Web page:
I wouldn’t call myself a Jane Austen fan. With my inherent ability to avoid classics, I haven’t picked any of her books up. I do however love the 2005 version of Pride & Prejudice with all my heart. So when I saw that Emma. was available online after spending so little time in the theatres, I jumped on the opportunity to check it out. And just like that I spent my Friday evening together with Emma..
With the story of Emma probably being quite well known, I won’t go too deep into the plot. And honestly, I probably wouldn’t do a good job at it either as the first half of the movie did not click with me at all. Probably because Emma (Anya Taylor-Joy) is a very unlikable character when we meet her. She isn’t particularly mean but she is clueless (hint to the 1995 movie Clueless that is based on Emma) to many things happening around her. By the way, if you’ve seen Clueless, you kinda know what’s up.
Emma is also privileged, has always had money and similar to Elizabeth in Pride & Prejudice is not necessarily looking for love. She, however, suppresses the need for love by being a matchmaker for Harriet (Mia Goth). She does a bad job at it! The first half of the movie focuses on Emma trying to set up Harriet with Mr. Elton (Josh O’Connor) after manipulating her to refuse Mr. Martins (Connor Swindells) proposal. Things pick up from there.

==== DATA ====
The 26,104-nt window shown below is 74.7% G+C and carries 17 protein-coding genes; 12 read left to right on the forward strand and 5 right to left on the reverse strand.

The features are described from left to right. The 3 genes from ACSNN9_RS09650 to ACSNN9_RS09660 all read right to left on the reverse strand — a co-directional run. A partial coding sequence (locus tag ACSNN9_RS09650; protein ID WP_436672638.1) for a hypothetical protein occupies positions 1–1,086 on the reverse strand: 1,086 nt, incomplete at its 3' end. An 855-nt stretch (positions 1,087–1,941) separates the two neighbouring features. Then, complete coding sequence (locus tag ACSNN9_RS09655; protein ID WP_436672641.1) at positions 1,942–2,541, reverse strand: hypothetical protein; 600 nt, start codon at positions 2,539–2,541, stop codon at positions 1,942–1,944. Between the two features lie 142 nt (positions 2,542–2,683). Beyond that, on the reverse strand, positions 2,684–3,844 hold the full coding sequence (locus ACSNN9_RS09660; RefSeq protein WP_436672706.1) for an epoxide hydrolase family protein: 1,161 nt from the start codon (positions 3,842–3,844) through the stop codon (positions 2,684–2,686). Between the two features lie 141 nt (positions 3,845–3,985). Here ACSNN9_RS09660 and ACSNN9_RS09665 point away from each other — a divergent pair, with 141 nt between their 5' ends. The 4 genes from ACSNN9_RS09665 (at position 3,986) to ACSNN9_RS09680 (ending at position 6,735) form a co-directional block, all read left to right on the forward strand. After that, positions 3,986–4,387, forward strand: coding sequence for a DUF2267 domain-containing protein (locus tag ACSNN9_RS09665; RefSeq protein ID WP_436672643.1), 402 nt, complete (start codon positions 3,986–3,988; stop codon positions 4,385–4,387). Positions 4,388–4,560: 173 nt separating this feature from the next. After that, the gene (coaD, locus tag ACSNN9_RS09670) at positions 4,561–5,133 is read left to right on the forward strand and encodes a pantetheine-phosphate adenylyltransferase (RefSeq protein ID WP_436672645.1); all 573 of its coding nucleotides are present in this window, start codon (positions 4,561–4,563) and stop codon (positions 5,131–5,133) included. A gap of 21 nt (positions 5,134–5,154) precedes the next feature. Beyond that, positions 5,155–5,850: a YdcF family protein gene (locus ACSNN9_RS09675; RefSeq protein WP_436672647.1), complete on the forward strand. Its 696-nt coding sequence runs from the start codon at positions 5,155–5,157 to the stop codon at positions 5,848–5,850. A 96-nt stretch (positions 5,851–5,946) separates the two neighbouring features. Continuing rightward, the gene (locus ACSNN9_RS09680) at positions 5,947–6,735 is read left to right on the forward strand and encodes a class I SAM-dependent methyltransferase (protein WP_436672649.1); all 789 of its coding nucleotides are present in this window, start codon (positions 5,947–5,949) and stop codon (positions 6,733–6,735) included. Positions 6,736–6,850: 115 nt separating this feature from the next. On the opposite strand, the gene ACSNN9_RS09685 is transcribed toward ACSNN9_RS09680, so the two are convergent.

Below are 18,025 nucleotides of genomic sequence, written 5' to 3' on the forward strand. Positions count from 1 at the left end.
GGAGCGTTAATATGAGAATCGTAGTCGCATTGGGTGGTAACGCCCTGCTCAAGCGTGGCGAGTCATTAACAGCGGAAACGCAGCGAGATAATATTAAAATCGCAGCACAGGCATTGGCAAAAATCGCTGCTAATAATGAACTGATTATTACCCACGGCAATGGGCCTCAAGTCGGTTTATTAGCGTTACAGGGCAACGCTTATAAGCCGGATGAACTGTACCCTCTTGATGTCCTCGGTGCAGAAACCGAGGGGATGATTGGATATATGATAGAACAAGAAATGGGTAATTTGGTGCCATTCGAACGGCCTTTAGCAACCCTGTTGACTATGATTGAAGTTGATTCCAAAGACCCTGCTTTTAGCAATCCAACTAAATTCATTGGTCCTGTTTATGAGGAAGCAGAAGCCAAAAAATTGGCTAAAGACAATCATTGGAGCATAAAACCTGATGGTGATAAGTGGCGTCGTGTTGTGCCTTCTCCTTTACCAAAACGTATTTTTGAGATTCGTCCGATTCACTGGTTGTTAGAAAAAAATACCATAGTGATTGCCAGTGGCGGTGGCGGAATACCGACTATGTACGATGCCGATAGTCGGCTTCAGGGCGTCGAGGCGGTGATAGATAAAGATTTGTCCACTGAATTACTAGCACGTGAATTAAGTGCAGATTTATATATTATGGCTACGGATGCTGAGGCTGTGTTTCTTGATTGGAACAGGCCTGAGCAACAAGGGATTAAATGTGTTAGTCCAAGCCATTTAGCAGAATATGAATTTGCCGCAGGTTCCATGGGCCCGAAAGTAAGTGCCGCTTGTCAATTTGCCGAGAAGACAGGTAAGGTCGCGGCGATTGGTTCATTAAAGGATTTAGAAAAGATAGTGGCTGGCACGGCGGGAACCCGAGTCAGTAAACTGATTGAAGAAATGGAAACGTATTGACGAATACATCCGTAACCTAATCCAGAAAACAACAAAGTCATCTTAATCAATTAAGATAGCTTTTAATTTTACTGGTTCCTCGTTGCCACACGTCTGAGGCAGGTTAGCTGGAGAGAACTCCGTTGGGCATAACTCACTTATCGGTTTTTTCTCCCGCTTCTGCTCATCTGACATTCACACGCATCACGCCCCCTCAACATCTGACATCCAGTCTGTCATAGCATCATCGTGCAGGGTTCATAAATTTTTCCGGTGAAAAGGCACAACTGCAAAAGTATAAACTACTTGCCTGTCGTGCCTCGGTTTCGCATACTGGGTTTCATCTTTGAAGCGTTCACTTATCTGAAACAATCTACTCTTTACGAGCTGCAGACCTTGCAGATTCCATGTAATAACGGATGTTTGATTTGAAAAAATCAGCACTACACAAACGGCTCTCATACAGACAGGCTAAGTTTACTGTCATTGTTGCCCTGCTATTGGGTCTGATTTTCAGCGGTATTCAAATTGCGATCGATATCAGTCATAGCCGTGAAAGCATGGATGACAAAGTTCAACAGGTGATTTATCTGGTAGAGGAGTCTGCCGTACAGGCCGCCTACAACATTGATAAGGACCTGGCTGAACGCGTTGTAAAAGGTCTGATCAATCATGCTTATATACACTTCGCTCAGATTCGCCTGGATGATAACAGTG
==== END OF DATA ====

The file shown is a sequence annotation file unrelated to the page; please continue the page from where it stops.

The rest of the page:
All while Emma is dead set on being a matchmaker for Harriet, Mr. Knightley (Johnny Flynn) keeps trying to bring her back to reality. He is like the voice of reason for her, even if it’s not justified all the time. It will all make sense in the end though
The first part of Emma. was a little dull for me. When things started to pick up, that’s when I became more invested. While the movie had a slow start, the style and cinematography looked dreamy throughout. The pastel tones and the airy feel to the movie really helped along to follow the dialog and the (complicated for me) social hierarchy of said time period. And the outfits were amazing!
Emma. was also at times very over the top and I loved it! O’Connor and Miranda Hart, who played supporting roles, were just living their dreams. So loud, so out there and so enjoyable because they added comic relief to the movie. Even though more subtle, the quirkiness of Emma came out by the end of the movie too. And I got more into what Taylor-Joy was doing. And Flynn had a great scene too, that scene where he ran back into the room, brilliant!
With that in mind, I must say that Autumn de Wilde, who directed the movie, did a fine job. The movie had those moments of light entertainment and pure joy but it also had important lessons. The second half of the movie feels more grounded and stronger and it eventually made me love the movie a lot more. Seeing Connor Swindells and Tanya Reynolds from Sex Education in the movie was pure joy as well.
If I had to say anything about Taylor-Joy, I’d probably be stumped. It’s not that I didn’t like her, I just didn’t connect to her. As I said in the beginning, it’s probably because of Emma as a character. But that’s okay. The movie was still a nice Friday evening entertainment and I’m glad I watched it.1